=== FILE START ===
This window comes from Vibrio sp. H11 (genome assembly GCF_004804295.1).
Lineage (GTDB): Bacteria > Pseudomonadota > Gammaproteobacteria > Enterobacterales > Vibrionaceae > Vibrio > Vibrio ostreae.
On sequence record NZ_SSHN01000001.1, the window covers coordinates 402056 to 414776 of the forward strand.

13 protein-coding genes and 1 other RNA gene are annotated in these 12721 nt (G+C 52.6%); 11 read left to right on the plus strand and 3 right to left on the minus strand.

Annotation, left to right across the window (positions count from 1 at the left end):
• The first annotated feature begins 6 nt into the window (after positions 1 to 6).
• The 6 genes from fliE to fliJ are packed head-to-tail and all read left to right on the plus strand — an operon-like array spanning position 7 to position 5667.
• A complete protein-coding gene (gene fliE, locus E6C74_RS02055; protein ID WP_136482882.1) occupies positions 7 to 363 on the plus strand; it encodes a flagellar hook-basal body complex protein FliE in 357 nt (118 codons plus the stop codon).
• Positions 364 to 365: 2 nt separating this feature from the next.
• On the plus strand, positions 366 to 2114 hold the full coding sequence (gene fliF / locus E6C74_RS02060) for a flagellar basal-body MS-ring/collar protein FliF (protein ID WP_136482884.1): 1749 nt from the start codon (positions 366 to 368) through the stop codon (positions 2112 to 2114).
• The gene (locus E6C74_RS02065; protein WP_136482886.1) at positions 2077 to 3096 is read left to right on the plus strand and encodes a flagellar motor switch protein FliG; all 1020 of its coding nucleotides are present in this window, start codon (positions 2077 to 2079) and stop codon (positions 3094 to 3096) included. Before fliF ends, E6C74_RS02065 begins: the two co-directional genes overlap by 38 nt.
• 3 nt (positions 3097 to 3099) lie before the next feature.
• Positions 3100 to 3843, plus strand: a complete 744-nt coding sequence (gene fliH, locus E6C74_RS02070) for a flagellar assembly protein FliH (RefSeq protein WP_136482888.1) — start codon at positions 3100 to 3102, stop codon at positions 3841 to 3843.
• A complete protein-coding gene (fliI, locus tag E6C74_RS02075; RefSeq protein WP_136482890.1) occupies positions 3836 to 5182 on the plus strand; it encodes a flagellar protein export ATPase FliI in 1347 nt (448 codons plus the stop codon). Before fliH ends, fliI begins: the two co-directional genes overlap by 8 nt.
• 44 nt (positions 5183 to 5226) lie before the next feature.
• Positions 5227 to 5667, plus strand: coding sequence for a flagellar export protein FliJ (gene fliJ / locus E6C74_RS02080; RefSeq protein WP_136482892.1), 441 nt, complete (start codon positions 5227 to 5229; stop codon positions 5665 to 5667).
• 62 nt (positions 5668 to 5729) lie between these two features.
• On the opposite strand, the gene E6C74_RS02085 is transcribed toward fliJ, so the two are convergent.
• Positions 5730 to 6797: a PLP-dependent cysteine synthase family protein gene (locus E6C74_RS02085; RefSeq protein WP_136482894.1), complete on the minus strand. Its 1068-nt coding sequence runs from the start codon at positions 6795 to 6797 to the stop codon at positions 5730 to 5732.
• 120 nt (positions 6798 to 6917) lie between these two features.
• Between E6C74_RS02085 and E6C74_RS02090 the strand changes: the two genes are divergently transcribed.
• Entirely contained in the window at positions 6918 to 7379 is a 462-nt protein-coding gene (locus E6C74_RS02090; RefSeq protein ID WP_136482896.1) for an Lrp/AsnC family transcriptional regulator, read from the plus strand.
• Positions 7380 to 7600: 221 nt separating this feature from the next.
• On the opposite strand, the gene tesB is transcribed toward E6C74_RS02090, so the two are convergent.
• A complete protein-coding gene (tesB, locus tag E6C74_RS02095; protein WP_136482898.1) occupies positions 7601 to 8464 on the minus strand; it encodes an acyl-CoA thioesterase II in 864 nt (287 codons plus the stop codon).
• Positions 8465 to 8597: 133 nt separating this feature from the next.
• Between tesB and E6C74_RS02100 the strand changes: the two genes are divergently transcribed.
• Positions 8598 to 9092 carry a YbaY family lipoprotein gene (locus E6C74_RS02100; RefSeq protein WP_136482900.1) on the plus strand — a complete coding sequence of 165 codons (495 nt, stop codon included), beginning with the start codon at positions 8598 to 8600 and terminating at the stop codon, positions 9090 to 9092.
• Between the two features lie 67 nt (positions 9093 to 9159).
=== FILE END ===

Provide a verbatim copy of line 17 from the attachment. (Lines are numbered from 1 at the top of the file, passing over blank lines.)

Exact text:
• 62 nt (positions 5668 to 5729) lie between these two features.